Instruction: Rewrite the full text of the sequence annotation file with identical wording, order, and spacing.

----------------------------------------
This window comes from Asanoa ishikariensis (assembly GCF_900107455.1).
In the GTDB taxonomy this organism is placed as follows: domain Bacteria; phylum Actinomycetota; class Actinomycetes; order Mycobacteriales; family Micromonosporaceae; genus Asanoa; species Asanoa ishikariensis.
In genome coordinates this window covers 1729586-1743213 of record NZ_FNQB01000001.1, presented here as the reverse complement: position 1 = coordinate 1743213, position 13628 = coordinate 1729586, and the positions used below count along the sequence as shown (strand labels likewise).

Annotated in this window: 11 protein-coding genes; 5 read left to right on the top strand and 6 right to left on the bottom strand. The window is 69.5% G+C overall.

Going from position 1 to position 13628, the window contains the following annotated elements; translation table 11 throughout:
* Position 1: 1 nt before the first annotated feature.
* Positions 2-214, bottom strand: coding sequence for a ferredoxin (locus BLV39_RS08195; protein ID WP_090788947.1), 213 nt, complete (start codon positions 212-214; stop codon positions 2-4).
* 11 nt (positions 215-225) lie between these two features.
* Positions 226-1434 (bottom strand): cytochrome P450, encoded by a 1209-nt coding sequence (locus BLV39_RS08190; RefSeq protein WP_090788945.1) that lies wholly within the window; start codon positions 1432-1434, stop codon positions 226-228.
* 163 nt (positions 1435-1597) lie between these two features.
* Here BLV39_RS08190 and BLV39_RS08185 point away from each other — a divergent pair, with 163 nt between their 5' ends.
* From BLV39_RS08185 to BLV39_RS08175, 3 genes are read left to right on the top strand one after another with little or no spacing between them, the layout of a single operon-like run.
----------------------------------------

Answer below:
This window comes from Asanoa ishikariensis (assembly GCF_900107455.1).
In the GTDB taxonomy this organism is placed as follows: domain Bacteria; phylum Actinomycetota; class Actinomycetes; order Mycobacteriales; family Micromonosporaceae; genus Asanoa; species Asanoa ishikariensis.
In genome coordinates this window covers 1729586-1743213 of record NZ_FNQB01000001.1, presented here as the reverse complement: position 1 = coordinate 1743213, position 13628 = coordinate 1729586, and the positions used below count along the sequence as shown (strand labels likewise).

Annotated in this window: 11 protein-coding genes; 5 read left to right on the top strand and 6 right to left on the bottom strand. The window is 69.5% G+C overall.

Going from position 1 to position 13628, the window contains the following annotated elements; translation table 11 throughout:
* Position 1: 1 nt before the first annotated feature.
* Positions 2-214, bottom strand: coding sequence for a ferredoxin (locus BLV39_RS08195; protein ID WP_090788947.1), 213 nt, complete (start codon positions 212-214; stop codon positions 2-4).
* 11 nt (positions 215-225) lie between these two features.
* Positions 226-1434 (bottom strand): cytochrome P450, encoded by a 1209-nt coding sequence (locus BLV39_RS08190; RefSeq protein WP_090788945.1) that lies wholly within the window; start codon positions 1432-1434, stop codon positions 226-228.
* 163 nt (positions 1435-1597) lie between these two features.
* Here BLV39_RS08190 and BLV39_RS08185 point away from each other — a divergent pair, with 163 nt between their 5' ends.
* From BLV39_RS08185 to BLV39_RS08175, 3 genes are read left to right on the top strand one after another with little or no spacing between them, the layout of a single operon-like run.